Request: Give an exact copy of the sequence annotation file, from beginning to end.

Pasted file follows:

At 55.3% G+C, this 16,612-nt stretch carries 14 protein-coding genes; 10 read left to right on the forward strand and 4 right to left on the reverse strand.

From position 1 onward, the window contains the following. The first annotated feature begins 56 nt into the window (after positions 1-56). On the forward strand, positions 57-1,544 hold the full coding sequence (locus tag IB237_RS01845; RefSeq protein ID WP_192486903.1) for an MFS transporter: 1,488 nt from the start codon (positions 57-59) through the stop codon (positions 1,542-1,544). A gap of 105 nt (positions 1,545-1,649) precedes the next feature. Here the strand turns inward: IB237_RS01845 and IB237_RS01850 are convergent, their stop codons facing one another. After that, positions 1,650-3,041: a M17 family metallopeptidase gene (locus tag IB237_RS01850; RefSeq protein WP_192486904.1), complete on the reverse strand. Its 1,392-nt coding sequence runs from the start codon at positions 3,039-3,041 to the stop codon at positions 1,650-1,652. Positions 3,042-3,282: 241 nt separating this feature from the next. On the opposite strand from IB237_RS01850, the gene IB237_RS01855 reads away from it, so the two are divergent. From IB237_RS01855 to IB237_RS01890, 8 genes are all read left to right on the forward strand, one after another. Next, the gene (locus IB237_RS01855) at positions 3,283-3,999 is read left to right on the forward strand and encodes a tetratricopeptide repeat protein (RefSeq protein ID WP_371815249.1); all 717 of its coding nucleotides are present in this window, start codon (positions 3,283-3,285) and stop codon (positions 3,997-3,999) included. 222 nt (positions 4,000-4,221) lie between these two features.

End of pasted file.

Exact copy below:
At 55.3% G+C, this 16,612-nt stretch carries 14 protein-coding genes; 10 read left to right on the forward strand and 4 right to left on the reverse strand.

From position 1 onward, the window contains the following. The first annotated feature begins 56 nt into the window (after positions 1-56). On the forward strand, positions 57-1,544 hold the full coding sequence (locus tag IB237_RS01845; RefSeq protein ID WP_192486903.1) for an MFS transporter: 1,488 nt from the start codon (positions 57-59) through the stop codon (positions 1,542-1,544). A gap of 105 nt (positions 1,545-1,649) precedes the next feature. Here the strand turns inward: IB237_RS01845 and IB237_RS01850 are convergent, their stop codons facing one another. After that, positions 1,650-3,041: a M17 family metallopeptidase gene (locus tag IB237_RS01850; RefSeq protein WP_192486904.1), complete on the reverse strand. Its 1,392-nt coding sequence runs from the start codon at positions 3,039-3,041 to the stop codon at positions 1,650-1,652. Positions 3,042-3,282: 241 nt separating this feature from the next. On the opposite strand from IB237_RS01850, the gene IB237_RS01855 reads away from it, so the two are divergent. From IB237_RS01855 to IB237_RS01890, 8 genes are all read left to right on the forward strand, one after another. Next, the gene (locus IB237_RS01855) at positions 3,283-3,999 is read left to right on the forward strand and encodes a tetratricopeptide repeat protein (RefSeq protein ID WP_371815249.1); all 717 of its coding nucleotides are present in this window, start codon (positions 3,283-3,285) and stop codon (positions 3,997-3,999) included. 222 nt (positions 4,000-4,221) lie between these two features.